Run time: 1 hour 52 minutes
Stars: John Cusack, Julianne Moore, Robert Pattinson, Mia Wasikowska
Director: David Cronenberg
Plats purporting to show the locations of celebrity homes are sold on every street corner in Hollywood. They are fake — and Maps to the Stars is just about as inauthentic a portrait of La La Land as they are.
Not that David Cronenberg's latest satire means to be entirely realistic. But the director and his screenwriter, Bruce Wagner, go to such extremes in skewering movie stars, the sycophants who feed on them, and the film and TV biz in general that the movie loses both its shock value and its laugh factor very early on.
To expose the shallow self-absorption of the entertainment capital of the world, Maps shows us the intersection of two sets of Hollywood inhabitants. There's the Weiss family, led by successful self-actualization guru Dr. Stafford Weiss (John Cusack, perfectly cast for his knack of playing slimy). Weiss has a daughter, Agatha (Mia Wasikowska), a pyromaniac locked away in a Florida asylum, and a son, Benjie (Evan Bird), a profanity-spewing child actor with a drug problem. The doctor's wife, Christina (Olivia Williams) — she's also his sister, we'll learn later on — is a devoted stage mother to bratty Benjie.
Silly me — did I say Agatha is temporarily unavailable? Unbeknownst to her family, she has been released and has made her way back to Tinseltown, where she hitches a ride with aspiring actor-screenwriter (but current limo driver) Jerome Fontana (Robert Pattinson).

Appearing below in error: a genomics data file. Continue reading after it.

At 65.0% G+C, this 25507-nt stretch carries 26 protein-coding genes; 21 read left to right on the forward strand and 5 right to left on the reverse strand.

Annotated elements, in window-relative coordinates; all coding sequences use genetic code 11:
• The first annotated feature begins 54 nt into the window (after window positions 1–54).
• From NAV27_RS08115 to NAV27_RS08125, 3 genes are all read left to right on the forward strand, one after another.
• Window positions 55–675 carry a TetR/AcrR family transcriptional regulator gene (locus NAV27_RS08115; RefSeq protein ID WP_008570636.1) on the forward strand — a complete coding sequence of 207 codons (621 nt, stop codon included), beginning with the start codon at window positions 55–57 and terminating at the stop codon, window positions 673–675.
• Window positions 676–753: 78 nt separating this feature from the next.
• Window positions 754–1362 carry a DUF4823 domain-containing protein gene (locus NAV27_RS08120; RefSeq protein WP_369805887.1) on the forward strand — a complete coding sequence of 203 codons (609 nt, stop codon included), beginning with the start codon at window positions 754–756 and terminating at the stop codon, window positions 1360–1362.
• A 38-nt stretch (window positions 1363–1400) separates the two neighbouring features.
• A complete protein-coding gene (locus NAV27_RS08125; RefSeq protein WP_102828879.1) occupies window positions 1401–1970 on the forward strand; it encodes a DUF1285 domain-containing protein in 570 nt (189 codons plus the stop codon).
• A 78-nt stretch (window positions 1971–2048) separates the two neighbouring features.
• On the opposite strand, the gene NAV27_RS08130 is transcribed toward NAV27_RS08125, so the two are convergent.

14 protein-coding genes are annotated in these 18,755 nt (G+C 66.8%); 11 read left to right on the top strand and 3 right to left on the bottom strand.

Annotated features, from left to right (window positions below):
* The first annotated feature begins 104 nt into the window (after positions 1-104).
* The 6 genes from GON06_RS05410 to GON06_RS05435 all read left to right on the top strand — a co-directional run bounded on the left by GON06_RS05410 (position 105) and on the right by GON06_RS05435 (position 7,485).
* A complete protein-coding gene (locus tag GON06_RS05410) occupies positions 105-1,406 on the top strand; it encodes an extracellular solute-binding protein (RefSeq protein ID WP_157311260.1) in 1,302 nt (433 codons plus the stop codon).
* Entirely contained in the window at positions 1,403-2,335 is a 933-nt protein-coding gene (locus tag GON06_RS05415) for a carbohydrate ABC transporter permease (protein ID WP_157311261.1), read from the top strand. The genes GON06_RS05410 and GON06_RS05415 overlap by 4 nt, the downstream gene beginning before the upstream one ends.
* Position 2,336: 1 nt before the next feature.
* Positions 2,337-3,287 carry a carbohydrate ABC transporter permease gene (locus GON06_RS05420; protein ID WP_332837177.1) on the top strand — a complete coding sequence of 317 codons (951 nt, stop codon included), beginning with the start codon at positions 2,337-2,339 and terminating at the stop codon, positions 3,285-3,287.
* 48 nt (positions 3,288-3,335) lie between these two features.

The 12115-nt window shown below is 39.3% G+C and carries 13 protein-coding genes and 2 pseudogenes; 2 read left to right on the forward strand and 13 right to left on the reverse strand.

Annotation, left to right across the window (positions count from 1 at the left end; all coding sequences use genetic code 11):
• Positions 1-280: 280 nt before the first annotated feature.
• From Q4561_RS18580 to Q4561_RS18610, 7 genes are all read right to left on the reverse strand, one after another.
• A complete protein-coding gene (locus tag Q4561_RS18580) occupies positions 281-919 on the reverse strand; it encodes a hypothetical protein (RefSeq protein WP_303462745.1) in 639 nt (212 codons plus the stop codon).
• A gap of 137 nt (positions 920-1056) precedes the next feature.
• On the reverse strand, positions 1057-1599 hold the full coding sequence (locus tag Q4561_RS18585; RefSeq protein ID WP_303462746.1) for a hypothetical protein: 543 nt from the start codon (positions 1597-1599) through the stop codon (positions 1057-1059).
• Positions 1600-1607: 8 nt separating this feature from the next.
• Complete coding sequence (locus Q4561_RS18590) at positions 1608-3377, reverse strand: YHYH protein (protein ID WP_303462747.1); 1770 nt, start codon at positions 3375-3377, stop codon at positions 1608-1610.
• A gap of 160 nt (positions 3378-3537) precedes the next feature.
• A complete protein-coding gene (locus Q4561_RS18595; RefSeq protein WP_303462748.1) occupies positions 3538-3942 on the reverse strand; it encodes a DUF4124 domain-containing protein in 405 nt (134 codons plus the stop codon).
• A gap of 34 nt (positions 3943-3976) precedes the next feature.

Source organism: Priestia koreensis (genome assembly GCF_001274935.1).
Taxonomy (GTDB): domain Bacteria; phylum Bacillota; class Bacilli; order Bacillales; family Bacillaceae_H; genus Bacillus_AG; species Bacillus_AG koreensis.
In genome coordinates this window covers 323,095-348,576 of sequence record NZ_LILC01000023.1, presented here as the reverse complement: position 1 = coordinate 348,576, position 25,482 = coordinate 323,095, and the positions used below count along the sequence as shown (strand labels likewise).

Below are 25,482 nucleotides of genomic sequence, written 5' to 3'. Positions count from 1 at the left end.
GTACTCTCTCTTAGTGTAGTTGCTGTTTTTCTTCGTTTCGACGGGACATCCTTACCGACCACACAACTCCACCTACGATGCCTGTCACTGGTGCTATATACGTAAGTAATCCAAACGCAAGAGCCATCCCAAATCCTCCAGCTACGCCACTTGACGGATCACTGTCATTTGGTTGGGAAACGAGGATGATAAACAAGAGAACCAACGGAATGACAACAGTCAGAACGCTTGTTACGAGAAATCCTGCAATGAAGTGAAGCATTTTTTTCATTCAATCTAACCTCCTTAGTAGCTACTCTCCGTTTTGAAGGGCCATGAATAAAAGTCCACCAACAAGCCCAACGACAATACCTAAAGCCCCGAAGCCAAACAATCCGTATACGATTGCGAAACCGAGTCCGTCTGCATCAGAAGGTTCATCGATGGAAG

Thanks to Jerome's industry connections, Agatha winds up in the home of Havana Segrand (Julianne Moore), a fading star hoping to stage a career comeback. How, precisely? By playing the same role that brought fame to her mother, who was killed in a fire. (You definitely want to steer clear of both fire and water if you're a principal in Maps to the Stars.)
Segrand happens to be a client of Dr. Weiss. She is also desperately seeking a new personal assistant — her latest "chore whore" just quit — and Agatha knocks her job interview out of the park.
See where all this is headed? Yeah, me neither.
Cronenberg has assembled a talented cast here — didn't Moore just take home an Oscar for Still Alice? — and they all do terrific jobs of playing überweird. But the plot lines they follow, like the bogus trails on those star maps, too often lead to dead ends. In a town so devoid of morals that even incest is commonplace, there's just no way of turning back.
Meg Grant is West Coast editor of AARP The Magazine.